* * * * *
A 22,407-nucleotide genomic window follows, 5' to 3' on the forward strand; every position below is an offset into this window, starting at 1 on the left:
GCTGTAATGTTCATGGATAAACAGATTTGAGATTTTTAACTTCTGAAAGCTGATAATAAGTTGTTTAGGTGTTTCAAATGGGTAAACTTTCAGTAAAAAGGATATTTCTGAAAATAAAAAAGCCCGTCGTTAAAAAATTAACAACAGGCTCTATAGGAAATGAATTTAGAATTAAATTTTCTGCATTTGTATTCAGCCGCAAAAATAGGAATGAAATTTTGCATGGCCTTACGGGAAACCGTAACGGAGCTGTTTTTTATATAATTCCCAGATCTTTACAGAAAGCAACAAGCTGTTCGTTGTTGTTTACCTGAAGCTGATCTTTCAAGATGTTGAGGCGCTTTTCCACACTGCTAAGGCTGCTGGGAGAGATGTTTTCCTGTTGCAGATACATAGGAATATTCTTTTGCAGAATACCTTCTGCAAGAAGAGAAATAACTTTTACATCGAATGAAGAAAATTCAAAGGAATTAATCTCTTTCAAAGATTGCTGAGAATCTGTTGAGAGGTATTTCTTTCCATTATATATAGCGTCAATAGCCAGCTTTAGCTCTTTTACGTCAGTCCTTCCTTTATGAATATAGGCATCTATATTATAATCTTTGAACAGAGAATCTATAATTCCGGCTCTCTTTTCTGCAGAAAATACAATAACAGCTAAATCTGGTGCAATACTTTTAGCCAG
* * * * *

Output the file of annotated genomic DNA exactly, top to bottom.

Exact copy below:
A 22,407-nucleotide genomic window follows, 5' to 3' on the forward strand; every position below is an offset into this window, starting at 1 on the left:
GCTGTAATGTTCATGGATAAACAGATTTGAGATTTTTAACTTCTGAAAGCTGATAATAAGTTGTTTAGGTGTTTCAAATGGGTAAACTTTCAGTAAAAAGGATATTTCTGAAAATAAAAAAGCCCGTCGTTAAAAAATTAACAACAGGCTCTATAGGAAATGAATTTAGAATTAAATTTTCTGCATTTGTATTCAGCCGCAAAAATAGGAATGAAATTTTGCATGGCCTTACGGGAAACCGTAACGGAGCTGTTTTTTATATAATTCCCAGATCTTTACAGAAAGCAACAAGCTGTTCGTTGTTGTTTACCTGAAGCTGATCTTTCAAGATGTTGAGGCGCTTTTCCACACTGCTAAGGCTGCTGGGAGAGATGTTTTCCTGTTGCAGATACATAGGAATATTCTTTTGCAGAATACCTTCTGCAAGAAGAGAAATAACTTTTACATCGAATGAAGAAAATTCAAAGGAATTAATCTCTTTCAAAGATTGCTGAGAATCTGTTGAGAGGTATTTCTTTCCATTATATATAGCGTCAATAGCCAGCTTTAGCTCTTTTACGTCAGTCCTTCCTTTATGAATATAGGCATCTATATTATAATCTTTGAACAGAGAATCTATAATTCCGGCTCTCTTTTCTGCAGAAAATACAATAACAGCTAAATCTGGTGCAATACTTTTAGCCAG